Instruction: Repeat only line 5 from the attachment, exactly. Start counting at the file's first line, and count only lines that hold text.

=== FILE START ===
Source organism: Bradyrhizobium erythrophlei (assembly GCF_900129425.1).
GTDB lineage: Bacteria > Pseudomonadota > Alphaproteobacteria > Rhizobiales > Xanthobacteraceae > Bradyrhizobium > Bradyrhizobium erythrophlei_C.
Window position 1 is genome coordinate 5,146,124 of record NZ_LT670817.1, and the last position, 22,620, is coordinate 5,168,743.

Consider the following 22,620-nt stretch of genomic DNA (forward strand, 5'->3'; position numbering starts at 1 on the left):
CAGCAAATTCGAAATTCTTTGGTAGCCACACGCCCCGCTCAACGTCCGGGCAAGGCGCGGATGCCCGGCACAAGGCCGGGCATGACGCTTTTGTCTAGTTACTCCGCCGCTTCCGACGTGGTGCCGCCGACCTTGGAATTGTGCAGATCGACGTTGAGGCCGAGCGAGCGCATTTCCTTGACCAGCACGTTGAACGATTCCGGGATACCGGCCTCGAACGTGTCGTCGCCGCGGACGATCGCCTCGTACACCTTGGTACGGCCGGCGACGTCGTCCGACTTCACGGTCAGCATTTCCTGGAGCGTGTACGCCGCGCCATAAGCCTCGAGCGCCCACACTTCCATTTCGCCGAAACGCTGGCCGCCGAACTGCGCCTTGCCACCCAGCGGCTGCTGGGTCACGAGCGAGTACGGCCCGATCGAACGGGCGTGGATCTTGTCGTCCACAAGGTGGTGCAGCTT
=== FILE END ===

CAGCAAATTCGAAATTCTTTGGTAGCCACACGCCCCGCTCAACGTCCGGGCAAGGCGCGGATGCCCGGCACAAGGCCGGGCATGACGCTTTTGTCTAGTTACTCCGCCGCTTCCGACGTGGTGCCGCCGACCTTGGAATTGTGCAGATCGACGTTGAGGCCGAGCGAGCGCATTTCCTTGACCAGCACGTTGAACGATTCCGGGATACCGGCCTCGAACGTGTCGTCGCCGCGGACGATCGCCTCGTACACCTTGGTACGGCCGGCGACGTCGTCCGACTTCACGGTCAGCATTTCCTGGAGCGTGTACGCCGCGCCATAAGCCTCGAGCGCCCACACTTCCATTTCGCCGAAACGCTGGCCGCCGAACTGCGCCTTGCCACCCAGCGGCTGCTGGGTCACGAGCGAGTACGGCCCGATCGAACGGGCGTGGATCTTGTCGTCCACAAGGTGGTGCAGCTT